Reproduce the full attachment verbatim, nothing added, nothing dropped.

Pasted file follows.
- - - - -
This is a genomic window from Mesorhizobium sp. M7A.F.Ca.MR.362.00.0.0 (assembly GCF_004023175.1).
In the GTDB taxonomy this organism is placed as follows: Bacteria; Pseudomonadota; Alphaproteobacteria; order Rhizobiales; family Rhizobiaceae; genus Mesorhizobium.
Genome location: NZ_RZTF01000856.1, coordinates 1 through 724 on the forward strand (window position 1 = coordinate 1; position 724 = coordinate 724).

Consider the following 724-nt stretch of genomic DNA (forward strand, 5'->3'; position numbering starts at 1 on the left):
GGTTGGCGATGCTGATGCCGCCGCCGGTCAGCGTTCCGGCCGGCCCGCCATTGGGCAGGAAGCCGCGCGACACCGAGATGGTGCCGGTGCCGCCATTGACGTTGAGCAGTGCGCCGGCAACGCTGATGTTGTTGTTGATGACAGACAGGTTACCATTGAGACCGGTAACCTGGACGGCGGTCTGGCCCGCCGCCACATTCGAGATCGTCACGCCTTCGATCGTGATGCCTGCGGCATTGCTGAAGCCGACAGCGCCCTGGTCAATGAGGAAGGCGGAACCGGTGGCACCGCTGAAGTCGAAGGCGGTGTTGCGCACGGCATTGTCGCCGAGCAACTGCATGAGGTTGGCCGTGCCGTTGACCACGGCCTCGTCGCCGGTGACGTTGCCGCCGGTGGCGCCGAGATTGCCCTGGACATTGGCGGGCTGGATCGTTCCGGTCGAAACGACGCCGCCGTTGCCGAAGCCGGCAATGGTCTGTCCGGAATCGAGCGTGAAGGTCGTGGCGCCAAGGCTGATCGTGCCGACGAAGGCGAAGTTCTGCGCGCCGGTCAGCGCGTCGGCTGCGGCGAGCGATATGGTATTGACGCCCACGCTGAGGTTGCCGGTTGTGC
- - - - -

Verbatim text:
This is a genomic window from Mesorhizobium sp. M7A.F.Ca.MR.362.00.0.0 (assembly GCF_004023175.1).
In the GTDB taxonomy this organism is placed as follows: Bacteria; Pseudomonadota; Alphaproteobacteria; order Rhizobiales; family Rhizobiaceae; genus Mesorhizobium.
Genome location: NZ_RZTF01000856.1, coordinates 1 through 724 on the forward strand (window position 1 = coordinate 1; position 724 = coordinate 724).

Consider the following 724-nt stretch of genomic DNA (forward strand, 5'->3'; position numbering starts at 1 on the left):
GGTTGGCGATGCTGATGCCGCCGCCGGTCAGCGTTCCGGCCGGCCCGCCATTGGGCAGGAAGCCGCGCGACACCGAGATGGTGCCGGTGCCGCCATTGACGTTGAGCAGTGCGCCGGCAACGCTGATGTTGTTGTTGATGACAGACAGGTTACCATTGAGACCGGTAACCTGGACGGCGGTCTGGCCCGCCGCCACATTCGAGATCGTCACGCCTTCGATCGTGATGCCTGCGGCATTGCTGAAGCCGACAGCGCCCTGGTCAATGAGGAAGGCGGAACCGGTGGCACCGCTGAAGTCGAAGGCGGTGTTGCGCACGGCATTGTCGCCGAGCAACTGCATGAGGTTGGCCGTGCCGTTGACCACGGCCTCGTCGCCGGTGACGTTGCCGCCGGTGGCGCCGAGATTGCCCTGGACATTGGCGGGCTGGATCGTTCCGGTCGAAACGACGCCGCCGTTGCCGAAGCCGGCAATGGTCTGTCCGGAATCGAGCGTGAAGGTCGTGGCGCCAAGGCTGATCGTGCCGACGAAGGCGAAGTTCTGCGCGCCGGTCAGCGCGTCGGCTGCGGCGAGCGATATGGTATTGACGCCCACGCTGAGGTTGCCGGTTGTGC